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Charlie Varon's New Play Buffers in a YouTube Video Smackdown Between Ex-spouses

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In FWD: Life Gone Viral, two of the four characters in this two-actor play are tiny flies on the wall -- spying on their exes. That is, they are spying through the lens of minute, unarmed drones that appear, to the unassuming eye, to be flies on the wall.

Cockamamie you may say? But wait -- in our age of nanotechnology and compromised standards of privacy, such a thing is already out there. On the other hand, yes, its cockamamie because this premise is put forth by Charlie Varon, the satirist-monologist who made a name for himself in 1995 with Rush Limbaugh in Night School.

He followed the conservative radio host as he goes undercover as a liberal wacko in Birkenstocks, falls in love with a femin-nazi and performs Shakespeare in the Park.

That cockamamie concoction was set in the near future. FWD: Life Gone Viral is set in the here and now -- an especially interesting time because it is midway between past and future. Here and now is where middle age adults stumble forward, saying, "What the heck is this YouTube? Why would private citizens want to publicize their thoughts, philosophies, grievances, revenges and funny pets?" Some of them are very uncomfortable with such exhibitionism while others compulsively hit refresh to see how many new views they have received.

Under David Ford's direction, FWD: Life Gone Viral is keenly observed and vastly appealing and much more substantial than the "its Funny Because its True" brand of humor. Like the best comic writers, Charlie Varon -- and co-writers Jeri Lynn Cohen and David Ford -- are wise cultural analysts. Varon's character Adam breaks it down to YouTube Newbie, Dr. Lillian Steinberg. Adam points out that Oprah is the mother of YouTube -- ushering a society that has given up our secrets. He eloquently argues that YouTube broadcasters have a far greater reach -- and potential significance -- than did Aristotle. He articulates that broadcasting yourself (the YouTube motto) has supplanted broadcasting the truth. And that The Truth has been replaced by A Truth.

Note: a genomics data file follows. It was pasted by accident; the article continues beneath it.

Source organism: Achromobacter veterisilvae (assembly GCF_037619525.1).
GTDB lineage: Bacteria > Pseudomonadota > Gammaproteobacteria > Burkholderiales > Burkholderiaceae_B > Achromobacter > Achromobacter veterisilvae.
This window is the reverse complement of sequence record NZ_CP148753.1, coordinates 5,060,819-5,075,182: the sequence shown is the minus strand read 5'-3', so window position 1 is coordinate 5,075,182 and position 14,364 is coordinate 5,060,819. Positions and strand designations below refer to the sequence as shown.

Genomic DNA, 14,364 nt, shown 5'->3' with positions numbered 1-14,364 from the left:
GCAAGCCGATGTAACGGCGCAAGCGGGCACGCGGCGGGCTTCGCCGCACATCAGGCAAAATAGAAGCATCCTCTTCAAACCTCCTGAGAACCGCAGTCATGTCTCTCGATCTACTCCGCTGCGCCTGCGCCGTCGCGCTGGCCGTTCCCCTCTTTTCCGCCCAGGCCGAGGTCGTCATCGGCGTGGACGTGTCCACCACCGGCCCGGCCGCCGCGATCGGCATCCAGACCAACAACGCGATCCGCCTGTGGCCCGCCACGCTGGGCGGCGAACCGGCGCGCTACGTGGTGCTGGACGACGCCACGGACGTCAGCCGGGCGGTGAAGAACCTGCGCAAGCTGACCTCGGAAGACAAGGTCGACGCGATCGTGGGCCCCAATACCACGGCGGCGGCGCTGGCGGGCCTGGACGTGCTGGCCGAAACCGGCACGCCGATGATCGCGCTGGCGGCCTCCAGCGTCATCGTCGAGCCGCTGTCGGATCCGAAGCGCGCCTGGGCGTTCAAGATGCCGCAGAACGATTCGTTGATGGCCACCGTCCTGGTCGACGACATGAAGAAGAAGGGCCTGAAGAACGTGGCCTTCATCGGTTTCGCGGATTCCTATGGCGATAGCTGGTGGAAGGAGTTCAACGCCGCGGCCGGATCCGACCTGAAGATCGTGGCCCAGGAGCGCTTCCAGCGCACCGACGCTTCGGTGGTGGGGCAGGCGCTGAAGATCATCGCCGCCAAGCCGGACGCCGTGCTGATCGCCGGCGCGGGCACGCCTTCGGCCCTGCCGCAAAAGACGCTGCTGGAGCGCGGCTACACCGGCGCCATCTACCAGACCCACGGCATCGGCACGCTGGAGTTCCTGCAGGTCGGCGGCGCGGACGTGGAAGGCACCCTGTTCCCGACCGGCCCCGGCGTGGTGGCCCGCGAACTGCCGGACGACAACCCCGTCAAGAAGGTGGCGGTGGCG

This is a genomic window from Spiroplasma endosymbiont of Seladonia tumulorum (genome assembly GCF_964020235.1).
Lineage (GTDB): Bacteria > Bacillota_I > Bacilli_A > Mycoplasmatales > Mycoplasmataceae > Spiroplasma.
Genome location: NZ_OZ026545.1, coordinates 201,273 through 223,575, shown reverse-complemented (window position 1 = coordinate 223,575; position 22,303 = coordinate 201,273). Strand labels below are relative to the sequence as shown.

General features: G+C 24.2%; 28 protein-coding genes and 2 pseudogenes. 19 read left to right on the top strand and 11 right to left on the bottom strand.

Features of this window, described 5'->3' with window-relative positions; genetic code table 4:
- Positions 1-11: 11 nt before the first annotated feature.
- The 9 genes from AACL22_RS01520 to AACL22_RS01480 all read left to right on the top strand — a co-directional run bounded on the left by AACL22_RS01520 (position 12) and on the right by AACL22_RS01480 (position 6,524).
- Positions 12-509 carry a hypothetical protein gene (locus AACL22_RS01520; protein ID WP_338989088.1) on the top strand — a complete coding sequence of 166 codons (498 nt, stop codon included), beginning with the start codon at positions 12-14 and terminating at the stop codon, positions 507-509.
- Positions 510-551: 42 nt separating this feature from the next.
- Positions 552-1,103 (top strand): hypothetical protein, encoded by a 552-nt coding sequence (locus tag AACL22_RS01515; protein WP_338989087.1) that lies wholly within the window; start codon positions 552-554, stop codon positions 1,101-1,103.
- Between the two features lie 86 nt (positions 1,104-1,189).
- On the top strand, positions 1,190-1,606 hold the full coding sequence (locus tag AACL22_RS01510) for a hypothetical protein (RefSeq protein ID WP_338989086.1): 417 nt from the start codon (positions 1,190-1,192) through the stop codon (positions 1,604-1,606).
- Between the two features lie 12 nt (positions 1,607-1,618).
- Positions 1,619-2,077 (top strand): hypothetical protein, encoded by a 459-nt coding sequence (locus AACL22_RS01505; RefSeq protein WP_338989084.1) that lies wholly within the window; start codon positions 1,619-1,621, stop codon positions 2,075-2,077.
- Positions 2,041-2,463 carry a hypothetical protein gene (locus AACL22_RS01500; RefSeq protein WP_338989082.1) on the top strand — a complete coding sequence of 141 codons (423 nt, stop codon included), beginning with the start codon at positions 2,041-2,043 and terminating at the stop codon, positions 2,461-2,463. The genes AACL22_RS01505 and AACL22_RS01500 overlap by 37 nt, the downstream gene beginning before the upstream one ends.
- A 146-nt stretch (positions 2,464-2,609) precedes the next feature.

Yes, much of this has been said before. (See Stephen Colbert's discussion of Wikiality: truth by consensus). But not in the context of a play about love and death and relationships. The play spoofs cultural trends, but (mostly) the characters are not caricatures.

As Adam and his doctor discuss death, dying, end of life philosophies and social media self-promotion, what transpires is a surprisingly touching, intelligent and very honest discourse that is much meatier than a mere satire about these crazy high-tech times we live in.

Although he had thought he was dying, Adam's medical files had been mixed up and he does not, in fact, have pancreatic cancer. When he thought he was dying, Adam had taken comfort in a YouTube video that expresses that dying is a courageous journey of enlightenment and that impending death is a beautiful experience. Lo and behold, the video was made by Dr. Steinberg's ex-husband, an unfaithful insincere schmuck. And, in a world where good things happen to bad people, this video has gone viral; its been embraced by multitudes and has earned Donald rock star guru fame and money.

Jeri Lynn Cohen is very wonderful as Dr. Lillian Steinberg, a smart, sharp physician, who is bewildered and enraged that her ex-husband's video has gone viral. She tentatively weighs her professional reputation against her desire to expose her ex-husband for the fraud he is. Cohen's Lillian is an arrestingly real person who reveals thoughtfulness and vulnerability as she ventures into the new terrains of romance and internet fame.

Adam whips out his iPhone to videotape Lillian's' response to her ex-husband's sermon -- death, she says, is not noble, not heroic, not peaceful. Above them, on the wall, Donald and Ellen -- Adam's ex-wife, spy, scoff and ridicule.

As the brash, abrasive and flagrantly Jewish Ellen, Cohen is marvelously entertaining with her mocking, running commentary. As Donald, Varon is an irritating blowhard.

Among the four of them, YouTube video are made and volleyed -- racking up views and ratings and comments and thumbs ups.

This story appeared originally on KQED Arts.